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AKLAND, Calif. — A new team. A couple of new positions. A different spot in the batting order.

Welcome to Zack Cozart’s first week with the Los Angeles Angels.

“A little different,” Cozart said.

If all the upheaval is bothering the veteran infielder, it’s hard to tell.

Cozart had two hits and two RBI, Mike Trout also drove in two runs and the Angels beat the Oakland Athletics 8-3 on Saturday.

Los Angeles finished with 12 hits. Albert Pujols had two hits and two RBI, and No. 9 batter Rene Rivera had two hits and scored two runs.

Cozart, who signed a $38 million, three-year deal with Los Angeles in free agency, helped the Angels get off to a fast start. He tripled and scored on Trout’s double in the first. He also hit a two-run double in a three-run sixth as Los Angeles jumped out a 7-0 lead.

Cozart played shortstop during his first seven seasons with Cincinnati. But he started at second on opening day and played third and second in Los Angeles’ second game before starting at second again on Saturday after Ian Kinsler went on the disabled list with a groin injury.

Cozart is batting .357 (5 for 14) with four extra-base hits with his new team.

“It says a lot for Zack, it says a lot for his ability and it says a lot for his talent,” Angels manager Mike Scioscia said. “He made a great transition to third base and at second base he’s making a seamless transition.”

Cozart turned a double play in the bottom of the fourth.

“Probably the hardest thing about second is the double play,” Cozart said. “You’re blind making that throw when you first catch it.”

Angels right-hander Matt Shoemaker (1-0) gave up three runs and four hits in 5 2/3 innings. He struck out four and walked four while improving to 5-0 with a 2.38 ERA in his last seven starts against Oakland.

Shoemaker got two quick outs in the sixth on three pitches. Then he walked Jed Lowrie on four pitches, the first of five straight batters to reach in a three-run inning.

“Being honest, that’s atrocious,” Shoemaker said. “I’ve got to find a way to re-focus in, bear down. I thought I was doing that, I just missed the zone.”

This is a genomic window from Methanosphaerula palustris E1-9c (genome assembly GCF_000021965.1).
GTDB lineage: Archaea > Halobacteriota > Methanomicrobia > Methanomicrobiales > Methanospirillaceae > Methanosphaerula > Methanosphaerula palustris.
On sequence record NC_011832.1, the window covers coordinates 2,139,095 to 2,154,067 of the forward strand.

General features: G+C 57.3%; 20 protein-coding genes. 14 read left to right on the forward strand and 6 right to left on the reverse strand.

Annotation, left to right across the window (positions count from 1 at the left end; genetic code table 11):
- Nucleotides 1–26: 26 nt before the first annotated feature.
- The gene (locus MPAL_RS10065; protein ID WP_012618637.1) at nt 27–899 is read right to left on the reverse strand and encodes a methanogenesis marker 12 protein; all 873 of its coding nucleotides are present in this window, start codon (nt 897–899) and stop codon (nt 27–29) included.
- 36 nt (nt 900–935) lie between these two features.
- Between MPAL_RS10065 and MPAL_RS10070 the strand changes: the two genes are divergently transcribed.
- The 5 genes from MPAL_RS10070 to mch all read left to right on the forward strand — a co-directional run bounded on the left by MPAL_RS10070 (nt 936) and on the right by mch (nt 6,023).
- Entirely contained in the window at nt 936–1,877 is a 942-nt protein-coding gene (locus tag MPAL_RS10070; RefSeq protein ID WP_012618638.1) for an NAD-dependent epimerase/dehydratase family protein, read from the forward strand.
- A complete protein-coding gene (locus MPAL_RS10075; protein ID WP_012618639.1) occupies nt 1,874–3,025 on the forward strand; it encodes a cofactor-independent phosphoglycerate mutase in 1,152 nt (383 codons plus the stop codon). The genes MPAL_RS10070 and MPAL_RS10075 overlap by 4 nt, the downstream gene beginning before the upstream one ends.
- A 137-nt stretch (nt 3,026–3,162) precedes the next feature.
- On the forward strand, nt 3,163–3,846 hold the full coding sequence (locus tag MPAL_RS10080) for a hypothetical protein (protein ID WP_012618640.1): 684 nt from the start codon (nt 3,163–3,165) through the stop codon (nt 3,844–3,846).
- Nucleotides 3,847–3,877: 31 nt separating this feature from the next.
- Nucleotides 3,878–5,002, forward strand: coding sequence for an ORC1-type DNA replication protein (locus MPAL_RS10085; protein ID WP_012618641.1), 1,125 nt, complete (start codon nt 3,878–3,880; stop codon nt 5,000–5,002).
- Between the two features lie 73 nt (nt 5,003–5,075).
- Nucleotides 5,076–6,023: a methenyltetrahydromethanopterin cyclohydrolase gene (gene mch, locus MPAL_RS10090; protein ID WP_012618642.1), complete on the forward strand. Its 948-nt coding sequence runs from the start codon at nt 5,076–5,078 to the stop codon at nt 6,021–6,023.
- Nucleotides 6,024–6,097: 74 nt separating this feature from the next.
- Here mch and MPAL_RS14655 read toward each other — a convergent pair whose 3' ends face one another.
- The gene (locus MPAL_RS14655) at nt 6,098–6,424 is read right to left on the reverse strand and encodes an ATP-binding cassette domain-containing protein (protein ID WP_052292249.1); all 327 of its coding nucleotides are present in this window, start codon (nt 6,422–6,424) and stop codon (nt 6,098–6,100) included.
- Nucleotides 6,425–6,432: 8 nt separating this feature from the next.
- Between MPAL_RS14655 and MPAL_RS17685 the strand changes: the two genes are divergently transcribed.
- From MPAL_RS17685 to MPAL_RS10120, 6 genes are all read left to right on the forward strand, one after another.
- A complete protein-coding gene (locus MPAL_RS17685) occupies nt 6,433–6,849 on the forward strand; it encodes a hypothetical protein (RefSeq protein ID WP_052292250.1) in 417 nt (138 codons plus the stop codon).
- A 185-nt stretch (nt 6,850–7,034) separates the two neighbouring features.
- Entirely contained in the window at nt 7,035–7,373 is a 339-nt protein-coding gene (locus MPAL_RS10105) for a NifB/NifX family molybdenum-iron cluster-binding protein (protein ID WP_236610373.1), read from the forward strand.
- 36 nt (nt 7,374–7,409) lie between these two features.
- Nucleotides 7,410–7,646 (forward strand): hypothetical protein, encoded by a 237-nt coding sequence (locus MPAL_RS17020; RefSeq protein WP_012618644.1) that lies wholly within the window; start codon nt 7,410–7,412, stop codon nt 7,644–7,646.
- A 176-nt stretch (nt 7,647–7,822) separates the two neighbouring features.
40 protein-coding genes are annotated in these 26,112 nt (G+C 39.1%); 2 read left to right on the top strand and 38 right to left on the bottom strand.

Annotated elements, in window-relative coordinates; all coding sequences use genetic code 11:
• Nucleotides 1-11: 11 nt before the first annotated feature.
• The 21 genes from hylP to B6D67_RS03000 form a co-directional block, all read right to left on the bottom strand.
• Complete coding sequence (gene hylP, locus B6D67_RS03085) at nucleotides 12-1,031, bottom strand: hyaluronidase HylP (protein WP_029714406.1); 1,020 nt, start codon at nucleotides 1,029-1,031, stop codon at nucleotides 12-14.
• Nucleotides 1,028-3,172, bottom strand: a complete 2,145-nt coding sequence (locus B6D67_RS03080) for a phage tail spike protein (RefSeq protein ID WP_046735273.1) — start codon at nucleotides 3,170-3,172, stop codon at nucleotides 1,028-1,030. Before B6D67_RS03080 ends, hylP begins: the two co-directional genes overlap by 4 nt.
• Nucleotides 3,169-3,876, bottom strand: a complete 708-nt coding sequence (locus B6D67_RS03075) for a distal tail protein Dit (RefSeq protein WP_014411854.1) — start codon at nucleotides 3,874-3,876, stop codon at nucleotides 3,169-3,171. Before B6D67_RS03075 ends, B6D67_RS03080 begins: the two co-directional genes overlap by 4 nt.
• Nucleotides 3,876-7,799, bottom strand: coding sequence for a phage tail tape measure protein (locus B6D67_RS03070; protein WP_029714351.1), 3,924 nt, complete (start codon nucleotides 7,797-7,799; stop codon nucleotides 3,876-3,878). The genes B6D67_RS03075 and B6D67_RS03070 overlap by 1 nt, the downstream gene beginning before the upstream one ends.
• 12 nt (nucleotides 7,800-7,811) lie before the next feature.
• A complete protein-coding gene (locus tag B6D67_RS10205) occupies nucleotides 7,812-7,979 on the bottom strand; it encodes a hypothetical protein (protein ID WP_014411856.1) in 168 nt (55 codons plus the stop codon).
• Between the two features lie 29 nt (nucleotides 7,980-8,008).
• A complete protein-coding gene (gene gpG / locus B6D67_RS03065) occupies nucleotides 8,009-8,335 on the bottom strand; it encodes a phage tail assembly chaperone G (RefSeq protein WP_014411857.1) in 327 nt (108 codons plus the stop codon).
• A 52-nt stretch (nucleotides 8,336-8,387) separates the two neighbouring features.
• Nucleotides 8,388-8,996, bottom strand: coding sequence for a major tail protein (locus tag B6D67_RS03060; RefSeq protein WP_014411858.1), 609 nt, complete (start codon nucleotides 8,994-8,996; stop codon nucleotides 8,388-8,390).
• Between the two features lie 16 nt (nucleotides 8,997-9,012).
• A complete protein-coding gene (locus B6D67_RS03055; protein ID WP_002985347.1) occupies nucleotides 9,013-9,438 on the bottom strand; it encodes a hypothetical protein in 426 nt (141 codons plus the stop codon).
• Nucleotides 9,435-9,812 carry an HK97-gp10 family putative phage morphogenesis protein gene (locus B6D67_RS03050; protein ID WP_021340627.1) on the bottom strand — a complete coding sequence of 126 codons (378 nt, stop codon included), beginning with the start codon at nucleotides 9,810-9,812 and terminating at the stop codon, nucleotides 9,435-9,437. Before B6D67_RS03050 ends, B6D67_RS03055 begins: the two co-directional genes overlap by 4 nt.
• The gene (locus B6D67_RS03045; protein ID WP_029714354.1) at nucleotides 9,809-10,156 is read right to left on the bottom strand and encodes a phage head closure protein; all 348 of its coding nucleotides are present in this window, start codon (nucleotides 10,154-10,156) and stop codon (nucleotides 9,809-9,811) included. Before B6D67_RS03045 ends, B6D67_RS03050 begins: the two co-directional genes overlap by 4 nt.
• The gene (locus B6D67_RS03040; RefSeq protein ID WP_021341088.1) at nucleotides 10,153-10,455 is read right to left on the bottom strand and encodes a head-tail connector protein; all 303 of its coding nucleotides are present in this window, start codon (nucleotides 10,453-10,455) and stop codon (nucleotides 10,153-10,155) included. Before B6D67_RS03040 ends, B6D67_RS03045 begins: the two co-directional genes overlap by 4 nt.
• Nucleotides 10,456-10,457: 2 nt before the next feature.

A’s starter Daniel Mengden (0-1) was charged with six runs, five earned, and seven hits in 5 2/3 innings. He also threw two wild pitches.

“I thought he threw the ball well,” A’s catcher Bruce Maxwell said. “His command was there. There were some mishaps behind the plate that were my fault. It’s on me that the game was out of reach more than it should have. He showed a lot of poise on the mound.”

Oakland stranded nine runners, including five in scoring position.


Scioscia moved past former A’s and Angels manager Dick Williams for 21st all-time with his 1,572nd win. … The A’s acquired RHP Josh Lucas from the St. Louis Cardinals in exchange for RHP Casey Meisner. The A’s optioned Lucas to Triple-A Nashville. … Angels RHP Luke Bard pitched a scoreless ninth in his major league debut.

“There’s not a ton to go on. Our reports from Japan are that he could be upwards of 100 mph, with a good split and he knows what he’s doing. We’ll get a first-hand look at it tomorrow, but usually you have a better idea going to the plate what you’re going to see. In this case, maybe not so much.” — A’s manager Bob Melvin on facing two-way Japanese star Shohei Ohtani on Sunday.


The A’s honored civil rights activist and labor leader Cesar Chavez on what would have been his 91st birthday, a state holiday in California. About 200 of his relatives attended the game.


Angels: Kinsler was placed on the DL with a groin sprain. INF Nolan Fontana was promoted from the minors.

Athletics: OF Matt Joyce (ankle soreness) was in Saturday’s lineup as the DH.


Ohtani makes his major league pitching debut in Sunday’s series finale. He’ll be opposed by RHP Daniel Gossett.

Wholesale China Baseball Baltimore Orioles Jerseys